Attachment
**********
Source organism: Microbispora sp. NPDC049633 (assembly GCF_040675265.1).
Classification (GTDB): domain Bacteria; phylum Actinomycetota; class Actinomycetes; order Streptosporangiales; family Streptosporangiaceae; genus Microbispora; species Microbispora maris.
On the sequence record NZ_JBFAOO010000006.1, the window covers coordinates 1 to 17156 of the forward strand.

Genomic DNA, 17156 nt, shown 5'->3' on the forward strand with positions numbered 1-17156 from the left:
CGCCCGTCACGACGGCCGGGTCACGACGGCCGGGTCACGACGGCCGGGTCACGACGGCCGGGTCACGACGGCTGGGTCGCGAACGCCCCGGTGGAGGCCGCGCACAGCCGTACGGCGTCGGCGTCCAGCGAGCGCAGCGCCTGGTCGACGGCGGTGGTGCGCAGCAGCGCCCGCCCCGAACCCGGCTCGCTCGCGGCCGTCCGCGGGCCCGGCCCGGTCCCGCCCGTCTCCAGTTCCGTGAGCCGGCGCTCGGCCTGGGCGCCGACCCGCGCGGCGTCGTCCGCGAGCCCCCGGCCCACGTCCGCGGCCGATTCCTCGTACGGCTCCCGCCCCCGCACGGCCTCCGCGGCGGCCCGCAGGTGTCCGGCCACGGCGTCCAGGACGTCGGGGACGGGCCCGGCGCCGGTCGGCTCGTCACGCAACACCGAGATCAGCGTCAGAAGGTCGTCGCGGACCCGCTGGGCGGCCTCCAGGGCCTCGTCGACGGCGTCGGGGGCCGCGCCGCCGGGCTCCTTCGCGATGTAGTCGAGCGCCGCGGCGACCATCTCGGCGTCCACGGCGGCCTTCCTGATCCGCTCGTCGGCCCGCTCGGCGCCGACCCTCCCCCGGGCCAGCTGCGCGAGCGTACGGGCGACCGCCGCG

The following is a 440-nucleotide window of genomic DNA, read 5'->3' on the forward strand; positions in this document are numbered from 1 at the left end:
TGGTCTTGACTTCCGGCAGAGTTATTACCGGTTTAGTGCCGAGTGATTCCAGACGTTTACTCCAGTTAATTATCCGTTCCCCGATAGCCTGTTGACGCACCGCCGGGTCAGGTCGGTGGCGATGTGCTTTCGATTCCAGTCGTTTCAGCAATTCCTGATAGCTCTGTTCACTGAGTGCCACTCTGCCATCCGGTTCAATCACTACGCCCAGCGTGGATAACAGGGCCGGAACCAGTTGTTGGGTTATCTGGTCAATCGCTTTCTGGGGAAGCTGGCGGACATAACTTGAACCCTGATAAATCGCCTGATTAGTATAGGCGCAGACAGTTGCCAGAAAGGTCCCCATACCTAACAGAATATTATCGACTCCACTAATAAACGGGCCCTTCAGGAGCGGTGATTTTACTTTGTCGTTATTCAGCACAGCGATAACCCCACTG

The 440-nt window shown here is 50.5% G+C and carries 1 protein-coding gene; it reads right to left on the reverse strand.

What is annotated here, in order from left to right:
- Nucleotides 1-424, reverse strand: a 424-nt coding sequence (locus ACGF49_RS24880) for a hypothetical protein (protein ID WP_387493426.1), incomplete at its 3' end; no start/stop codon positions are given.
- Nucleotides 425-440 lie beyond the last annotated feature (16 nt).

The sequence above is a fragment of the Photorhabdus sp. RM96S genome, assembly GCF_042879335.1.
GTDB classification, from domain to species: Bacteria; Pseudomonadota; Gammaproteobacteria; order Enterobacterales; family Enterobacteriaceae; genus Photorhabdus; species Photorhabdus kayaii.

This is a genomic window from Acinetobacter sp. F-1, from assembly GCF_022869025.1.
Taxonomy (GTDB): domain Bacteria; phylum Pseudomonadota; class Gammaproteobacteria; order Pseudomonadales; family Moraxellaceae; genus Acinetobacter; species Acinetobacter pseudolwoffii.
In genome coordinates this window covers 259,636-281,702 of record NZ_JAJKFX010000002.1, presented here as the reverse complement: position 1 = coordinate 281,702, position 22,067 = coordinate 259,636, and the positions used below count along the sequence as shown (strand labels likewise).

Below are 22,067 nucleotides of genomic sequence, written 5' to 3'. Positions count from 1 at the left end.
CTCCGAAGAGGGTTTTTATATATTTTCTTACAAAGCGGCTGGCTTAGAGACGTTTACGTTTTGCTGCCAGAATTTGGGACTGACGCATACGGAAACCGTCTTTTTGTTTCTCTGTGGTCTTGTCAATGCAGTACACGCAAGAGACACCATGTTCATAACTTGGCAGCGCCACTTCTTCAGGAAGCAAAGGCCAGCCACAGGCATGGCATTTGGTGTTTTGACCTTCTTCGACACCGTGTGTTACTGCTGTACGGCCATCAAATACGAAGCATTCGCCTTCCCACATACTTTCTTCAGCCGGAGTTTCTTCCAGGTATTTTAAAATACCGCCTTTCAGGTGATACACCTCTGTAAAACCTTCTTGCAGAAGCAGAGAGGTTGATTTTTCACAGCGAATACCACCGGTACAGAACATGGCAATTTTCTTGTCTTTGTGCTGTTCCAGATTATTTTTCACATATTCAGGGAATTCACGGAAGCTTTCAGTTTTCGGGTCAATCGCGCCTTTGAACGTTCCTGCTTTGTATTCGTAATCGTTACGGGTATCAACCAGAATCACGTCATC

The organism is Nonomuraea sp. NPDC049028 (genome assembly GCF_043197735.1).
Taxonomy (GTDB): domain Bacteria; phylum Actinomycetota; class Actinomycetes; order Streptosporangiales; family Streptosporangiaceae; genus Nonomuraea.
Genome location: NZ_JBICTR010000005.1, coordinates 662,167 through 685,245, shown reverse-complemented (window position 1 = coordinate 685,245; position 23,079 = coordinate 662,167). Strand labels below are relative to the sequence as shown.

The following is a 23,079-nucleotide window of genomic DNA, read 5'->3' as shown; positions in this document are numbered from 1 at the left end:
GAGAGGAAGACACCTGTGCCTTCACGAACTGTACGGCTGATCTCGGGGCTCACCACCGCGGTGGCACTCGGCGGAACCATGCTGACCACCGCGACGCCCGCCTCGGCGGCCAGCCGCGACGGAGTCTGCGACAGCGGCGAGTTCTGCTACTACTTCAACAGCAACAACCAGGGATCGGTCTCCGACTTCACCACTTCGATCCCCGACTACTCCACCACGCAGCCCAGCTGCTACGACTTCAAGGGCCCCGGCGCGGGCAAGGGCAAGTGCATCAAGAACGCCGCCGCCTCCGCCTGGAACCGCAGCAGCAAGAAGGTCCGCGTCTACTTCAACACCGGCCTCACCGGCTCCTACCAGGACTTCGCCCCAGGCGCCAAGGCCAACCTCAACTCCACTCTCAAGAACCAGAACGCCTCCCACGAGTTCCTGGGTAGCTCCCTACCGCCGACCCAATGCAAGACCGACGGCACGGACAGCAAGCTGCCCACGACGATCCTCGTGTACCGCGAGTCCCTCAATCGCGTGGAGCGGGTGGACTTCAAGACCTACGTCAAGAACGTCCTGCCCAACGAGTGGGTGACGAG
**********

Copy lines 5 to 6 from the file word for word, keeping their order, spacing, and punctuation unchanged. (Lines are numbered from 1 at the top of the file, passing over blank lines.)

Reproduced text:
CGCCCGTCACGACGGCCGGGTCACGACGGCCGGGTCACGACGGCCGGGTCACGACGGCCGGGTCACGACGGCTGGGTCGCGAACGCCCCGGTGGAGGCCGCGCACAGCCGTACGGCGTCGGCGTCCAGCGAGCGCAGCGCCTGGTCGACGGCGGTGGTGCGCAGCAGCGCCCGCCCCGAACCCGGCTCGCTCGCGGCCGTCCGCGGGCCCGGCCCGGTCCCGCCCGTCTCCAGTTCCGTGAGCCGGCGCTCGGCCTGGGCGCCGACCCGCGCGGCGTCGTCCGCGAGCCCCCGGCCCACGTCCGCGGCCGATTCCTCGTACGGCTCCCGCCCCCGCACGGCCTCCGCGGCGGCCCGCAGGTGTCCGGCCACGGCGTCCAGGACGTCGGGGACGGGCCCGGCGCCGGTCGGCTCGTCACGCAACACCGAGATCAGCGTCAGAAGGTCGTCGCGGACCCGCTGGGCGGCCTCCAGGGCCTCGTCGACGGCGTCGGGGGCCGCGCCGCCGGGCTCCTTCGCGATGTAGTCGAGCGCCGCGGCGACCATCTCGGCGTCCACGGCGGCCTTCCTGATCCGCTCGTCGGCCCGCTCGGCGCCGACCCTCCCCCGGGCCAGCTGCGCGAGCGTACGGGCGACCGCCGCG

The following is a 440-nucleotide window of genomic DNA, read 5'->3' on the forward strand; positions in this document are numbered from 1 at the left end: